A 12-week after-school physical activity programme improves endothelial cell function in overweight and obese children: a randomised controlled study
1 Graduate School of Sport Sciences, Waseda University, 2-579-15 Mikajima, Tokorozawa, Saitama 359-1192, Japan
2 Faculty of Sport Sciences, Waseda University, 2-579-15 Mikajima, Tokorozawa, Saitama, 359-1192, Japan
3 College of Sport Sciences, Dong-A University, 840 Hadan 2-dong, Saha-gu, Busan 604-714, South Korea
4 Department of Functioning Activation, National Center for Geriatrics and Gerontology, 35 Gengo, Morioka-machi, Obu-city, Aichi 474-8511, Japan
5 Cell Therapy Research Center, Korea Research Institute of Bioscience and Biotechnology, 125 Gwahak-ro, Yuseong-gu, Daejeon 306-809, South Korea
6 College of Natural Sciences, Dong-A University, 840 Hadan 2-dong, Saha-gu, Busan 604-714, South Korea
BMC Pediatrics 2012, 12:111 doi:10.1186/1471-2431-12-111Published: 31 July 2012
Endothelial dysfunction is associated with childhood obesity and is closely linked to the amount and function of endothelial progenitor cells. However, it remains unclear whether endothelial progenitor cells increase with after-school exercise in overweight and obese children. The purpose of this study was to investigate the effects of an after-school exercise programme on endothelial cell function in overweight and obese children.
A total of 29 overweight/obese children (12.2 ± 0.1 years) were randomly divided into control (i.e. no after-school exercise, n = 14) and after-school exercise (n = 15) groups. The 12-week after-school exercise intervention consisted of 3 days of combined aerobic and resistance exercise per week. Each 80-minute exercise programme included 10 minutes of warm-up and 10 minutes of cool-down after school. CD34+ (a cell surface marker on hematopoietic stem cells), CD133+ (a cell surface marker on hematopoietic progenitor cells) and CD34+/CD133+ (considered as endothelial progenitor cells) were measured at baseline and after 12 weeks using flow cytometry.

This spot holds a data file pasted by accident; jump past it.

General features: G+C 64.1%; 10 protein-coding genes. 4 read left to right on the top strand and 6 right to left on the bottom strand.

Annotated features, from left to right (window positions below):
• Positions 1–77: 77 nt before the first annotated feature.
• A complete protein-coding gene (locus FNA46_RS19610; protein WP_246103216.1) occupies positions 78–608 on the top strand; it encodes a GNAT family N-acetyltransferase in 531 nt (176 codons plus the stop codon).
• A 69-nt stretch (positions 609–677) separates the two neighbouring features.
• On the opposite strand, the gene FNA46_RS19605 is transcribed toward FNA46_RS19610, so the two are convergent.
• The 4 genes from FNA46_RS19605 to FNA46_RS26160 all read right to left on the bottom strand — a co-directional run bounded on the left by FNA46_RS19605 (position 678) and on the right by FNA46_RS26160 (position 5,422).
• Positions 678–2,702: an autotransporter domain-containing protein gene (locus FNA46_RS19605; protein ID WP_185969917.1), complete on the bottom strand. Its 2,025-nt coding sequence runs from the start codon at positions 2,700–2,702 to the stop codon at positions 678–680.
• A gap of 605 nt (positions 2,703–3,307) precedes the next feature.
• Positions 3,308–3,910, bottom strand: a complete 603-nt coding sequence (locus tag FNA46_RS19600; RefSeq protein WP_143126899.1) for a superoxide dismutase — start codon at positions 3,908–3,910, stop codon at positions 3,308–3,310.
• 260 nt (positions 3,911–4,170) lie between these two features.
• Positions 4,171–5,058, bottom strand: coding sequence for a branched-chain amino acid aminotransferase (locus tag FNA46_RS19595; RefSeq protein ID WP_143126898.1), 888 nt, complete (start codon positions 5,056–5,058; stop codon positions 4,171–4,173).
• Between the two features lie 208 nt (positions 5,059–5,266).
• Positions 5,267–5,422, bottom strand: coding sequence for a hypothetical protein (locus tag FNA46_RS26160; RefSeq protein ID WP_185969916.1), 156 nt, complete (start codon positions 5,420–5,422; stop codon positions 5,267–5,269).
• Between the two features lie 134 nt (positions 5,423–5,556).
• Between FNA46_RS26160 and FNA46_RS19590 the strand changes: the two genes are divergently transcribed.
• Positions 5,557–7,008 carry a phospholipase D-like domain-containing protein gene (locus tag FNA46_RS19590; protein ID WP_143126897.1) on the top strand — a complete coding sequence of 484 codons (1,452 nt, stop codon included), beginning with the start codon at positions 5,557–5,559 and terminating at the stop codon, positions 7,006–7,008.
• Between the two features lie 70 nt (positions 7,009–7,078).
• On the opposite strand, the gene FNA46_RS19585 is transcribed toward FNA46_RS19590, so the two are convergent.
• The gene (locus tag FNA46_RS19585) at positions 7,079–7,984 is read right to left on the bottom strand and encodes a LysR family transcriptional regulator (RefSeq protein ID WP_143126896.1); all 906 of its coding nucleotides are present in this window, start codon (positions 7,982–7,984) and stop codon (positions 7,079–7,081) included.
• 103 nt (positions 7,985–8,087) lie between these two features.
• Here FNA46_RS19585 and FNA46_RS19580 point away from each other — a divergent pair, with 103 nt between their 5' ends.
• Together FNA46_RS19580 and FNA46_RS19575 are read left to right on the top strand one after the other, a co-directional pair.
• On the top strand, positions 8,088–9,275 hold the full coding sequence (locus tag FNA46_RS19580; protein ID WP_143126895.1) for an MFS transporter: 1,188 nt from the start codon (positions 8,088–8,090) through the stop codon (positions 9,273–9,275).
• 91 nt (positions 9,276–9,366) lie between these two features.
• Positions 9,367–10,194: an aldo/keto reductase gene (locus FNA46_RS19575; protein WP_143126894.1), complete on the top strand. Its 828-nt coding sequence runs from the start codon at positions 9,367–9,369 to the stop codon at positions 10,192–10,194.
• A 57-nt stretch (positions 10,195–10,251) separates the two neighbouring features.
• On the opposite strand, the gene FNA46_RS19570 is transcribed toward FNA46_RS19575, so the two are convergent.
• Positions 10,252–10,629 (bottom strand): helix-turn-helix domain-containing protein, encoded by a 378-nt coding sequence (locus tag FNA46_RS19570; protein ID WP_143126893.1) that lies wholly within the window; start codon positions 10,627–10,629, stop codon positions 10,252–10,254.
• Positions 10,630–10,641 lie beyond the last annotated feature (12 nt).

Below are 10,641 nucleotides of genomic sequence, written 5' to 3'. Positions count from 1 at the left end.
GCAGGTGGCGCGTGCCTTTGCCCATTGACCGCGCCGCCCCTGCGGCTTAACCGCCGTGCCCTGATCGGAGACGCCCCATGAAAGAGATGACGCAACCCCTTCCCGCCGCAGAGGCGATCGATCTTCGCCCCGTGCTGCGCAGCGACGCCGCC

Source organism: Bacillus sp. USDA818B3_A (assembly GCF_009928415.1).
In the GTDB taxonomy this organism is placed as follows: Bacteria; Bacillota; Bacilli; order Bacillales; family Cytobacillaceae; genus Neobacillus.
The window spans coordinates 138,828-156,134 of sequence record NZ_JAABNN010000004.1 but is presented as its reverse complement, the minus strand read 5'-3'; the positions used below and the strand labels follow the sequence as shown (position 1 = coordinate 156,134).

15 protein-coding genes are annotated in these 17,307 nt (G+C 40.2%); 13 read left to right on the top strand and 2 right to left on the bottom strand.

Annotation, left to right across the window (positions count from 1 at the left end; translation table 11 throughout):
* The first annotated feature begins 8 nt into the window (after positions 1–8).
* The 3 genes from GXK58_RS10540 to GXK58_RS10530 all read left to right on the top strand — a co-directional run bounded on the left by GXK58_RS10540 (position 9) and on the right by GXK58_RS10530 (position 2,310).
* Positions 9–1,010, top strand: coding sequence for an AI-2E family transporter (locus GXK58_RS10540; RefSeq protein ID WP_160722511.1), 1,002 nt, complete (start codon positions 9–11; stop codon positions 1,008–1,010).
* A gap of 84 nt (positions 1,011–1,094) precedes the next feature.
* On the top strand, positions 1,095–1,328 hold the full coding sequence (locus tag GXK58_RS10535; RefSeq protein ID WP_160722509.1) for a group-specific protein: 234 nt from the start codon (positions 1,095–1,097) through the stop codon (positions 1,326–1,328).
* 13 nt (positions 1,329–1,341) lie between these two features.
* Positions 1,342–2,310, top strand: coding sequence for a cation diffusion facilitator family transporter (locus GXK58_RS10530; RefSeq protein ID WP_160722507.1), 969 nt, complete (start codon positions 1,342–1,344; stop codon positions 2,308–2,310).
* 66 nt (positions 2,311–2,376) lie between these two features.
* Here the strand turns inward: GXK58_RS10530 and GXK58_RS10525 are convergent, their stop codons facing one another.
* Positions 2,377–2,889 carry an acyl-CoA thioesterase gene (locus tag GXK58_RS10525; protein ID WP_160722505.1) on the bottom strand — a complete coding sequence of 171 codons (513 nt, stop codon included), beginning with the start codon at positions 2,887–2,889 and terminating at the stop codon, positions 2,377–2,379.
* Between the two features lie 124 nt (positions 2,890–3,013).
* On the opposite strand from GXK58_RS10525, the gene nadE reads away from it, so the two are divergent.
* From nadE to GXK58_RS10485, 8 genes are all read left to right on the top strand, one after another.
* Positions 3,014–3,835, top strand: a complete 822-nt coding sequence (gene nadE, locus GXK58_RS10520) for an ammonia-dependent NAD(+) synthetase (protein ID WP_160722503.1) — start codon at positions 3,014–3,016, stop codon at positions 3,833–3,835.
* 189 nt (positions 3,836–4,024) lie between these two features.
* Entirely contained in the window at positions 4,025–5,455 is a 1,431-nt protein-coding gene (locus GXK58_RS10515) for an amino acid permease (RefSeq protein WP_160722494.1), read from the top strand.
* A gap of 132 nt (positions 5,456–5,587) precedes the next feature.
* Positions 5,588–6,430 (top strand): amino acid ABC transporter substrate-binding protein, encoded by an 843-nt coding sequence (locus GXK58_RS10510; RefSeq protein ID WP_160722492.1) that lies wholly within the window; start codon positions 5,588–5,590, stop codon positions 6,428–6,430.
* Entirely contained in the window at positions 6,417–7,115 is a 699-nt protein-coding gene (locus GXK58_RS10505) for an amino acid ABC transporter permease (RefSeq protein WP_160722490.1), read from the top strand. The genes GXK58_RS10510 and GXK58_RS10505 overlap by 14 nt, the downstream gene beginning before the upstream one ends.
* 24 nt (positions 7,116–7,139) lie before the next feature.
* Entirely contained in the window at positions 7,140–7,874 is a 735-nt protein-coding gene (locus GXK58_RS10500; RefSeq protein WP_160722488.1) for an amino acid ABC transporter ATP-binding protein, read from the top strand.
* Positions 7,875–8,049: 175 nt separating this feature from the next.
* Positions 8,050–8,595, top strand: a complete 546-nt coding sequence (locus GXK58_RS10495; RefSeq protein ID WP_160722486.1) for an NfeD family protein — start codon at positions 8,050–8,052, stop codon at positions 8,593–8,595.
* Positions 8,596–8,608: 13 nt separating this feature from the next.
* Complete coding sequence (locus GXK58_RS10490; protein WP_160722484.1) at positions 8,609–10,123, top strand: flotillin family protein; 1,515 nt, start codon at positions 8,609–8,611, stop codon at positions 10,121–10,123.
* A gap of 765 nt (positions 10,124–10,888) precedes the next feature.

Increased percentages of CD34+, CD133+ and CD34+/CD133+ cells were observed in the after-school exercise group (p = 0.018; p = 0.001; p = 0.002, respectively) compared with the control group. Carotid intima-media thickness decreased after 12 weeks in the after-school exercise group (p = 0.020) compared with the control group.
This study provides preliminary evidence that a combined after-school exercise programme may represent an effective intervention strategy for improving vascular repair and endothelial cell function, leading to improved cardiovascular health in overweight and obese children.
Current Controlled Trials ISRCTN19037201